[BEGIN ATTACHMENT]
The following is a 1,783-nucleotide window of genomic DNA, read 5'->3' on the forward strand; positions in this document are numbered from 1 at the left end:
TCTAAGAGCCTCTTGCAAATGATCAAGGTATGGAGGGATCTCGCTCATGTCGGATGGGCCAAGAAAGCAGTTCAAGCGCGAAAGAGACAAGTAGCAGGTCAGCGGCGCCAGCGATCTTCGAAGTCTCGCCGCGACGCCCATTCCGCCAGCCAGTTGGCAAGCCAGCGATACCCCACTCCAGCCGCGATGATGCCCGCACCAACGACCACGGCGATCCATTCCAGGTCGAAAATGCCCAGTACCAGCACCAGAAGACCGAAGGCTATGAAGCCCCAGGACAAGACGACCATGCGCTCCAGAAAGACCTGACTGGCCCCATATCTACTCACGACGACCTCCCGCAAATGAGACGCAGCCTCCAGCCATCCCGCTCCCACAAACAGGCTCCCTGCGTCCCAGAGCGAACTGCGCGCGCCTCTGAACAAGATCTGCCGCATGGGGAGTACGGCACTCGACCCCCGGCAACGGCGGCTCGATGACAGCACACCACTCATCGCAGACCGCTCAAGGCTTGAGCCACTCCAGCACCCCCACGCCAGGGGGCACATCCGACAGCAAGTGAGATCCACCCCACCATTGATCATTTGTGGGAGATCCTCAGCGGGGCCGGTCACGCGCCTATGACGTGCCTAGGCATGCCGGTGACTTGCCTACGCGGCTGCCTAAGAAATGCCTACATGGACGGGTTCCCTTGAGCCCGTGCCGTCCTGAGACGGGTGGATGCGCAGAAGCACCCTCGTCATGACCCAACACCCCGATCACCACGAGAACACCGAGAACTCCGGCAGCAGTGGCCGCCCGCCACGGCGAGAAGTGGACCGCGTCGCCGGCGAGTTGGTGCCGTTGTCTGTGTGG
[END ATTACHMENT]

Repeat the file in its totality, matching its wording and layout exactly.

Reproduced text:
The following is a 1,783-nucleotide window of genomic DNA, read 5'->3' on the forward strand; positions in this document are numbered from 1 at the left end:
TCTAAGAGCCTCTTGCAAATGATCAAGGTATGGAGGGATCTCGCTCATGTCGGATGGGCCAAGAAAGCAGTTCAAGCGCGAAAGAGACAAGTAGCAGGTCAGCGGCGCCAGCGATCTTCGAAGTCTCGCCGCGACGCCCATTCCGCCAGCCAGTTGGCAAGCCAGCGATACCCCACTCCAGCCGCGATGATGCCCGCACCAACGACCACGGCGATCCATTCCAGGTCGAAAATGCCCAGTACCAGCACCAGAAGACCGAAGGCTATGAAGCCCCAGGACAAGACGACCATGCGCTCCAGAAAGACCTGACTGGCCCCATATCTACTCACGACGACCTCCCGCAAATGAGACGCAGCCTCCAGCCATCCCGCTCCCACAAACAGGCTCCCTGCGTCCCAGAGCGAACTGCGCGCGCCTCTGAACAAGATCTGCCGCATGGGGAGTACGGCACTCGACCCCCGGCAACGGCGGCTCGATGACAGCACACCACTCATCGCAGACCGCTCAAGGCTTGAGCCACTCCAGCACCCCCACGCCAGGGGGCACATCCGACAGCAAGTGAGATCCACCCCACCATTGATCATTTGTGGGAGATCCTCAGCGGGGCCGGTCACGCGCCTATGACGTGCCTAGGCATGCCGGTGACTTGCCTACGCGGCTGCCTAAGAAATGCCTACATGGACGGGTTCCCTTGAGCCCGTGCCGTCCTGAGACGGGTGGATGCGCAGAAGCACCCTCGTCATGACCCAACACCCCGATCACCACGAGAACACCGAGAACTCCGGCAGCAGTGGCCGCCCGCCACGGCGAGAAGTGGACCGCGTCGCCGGCGAGTTGGTGCCGTTGTCTGTGTGG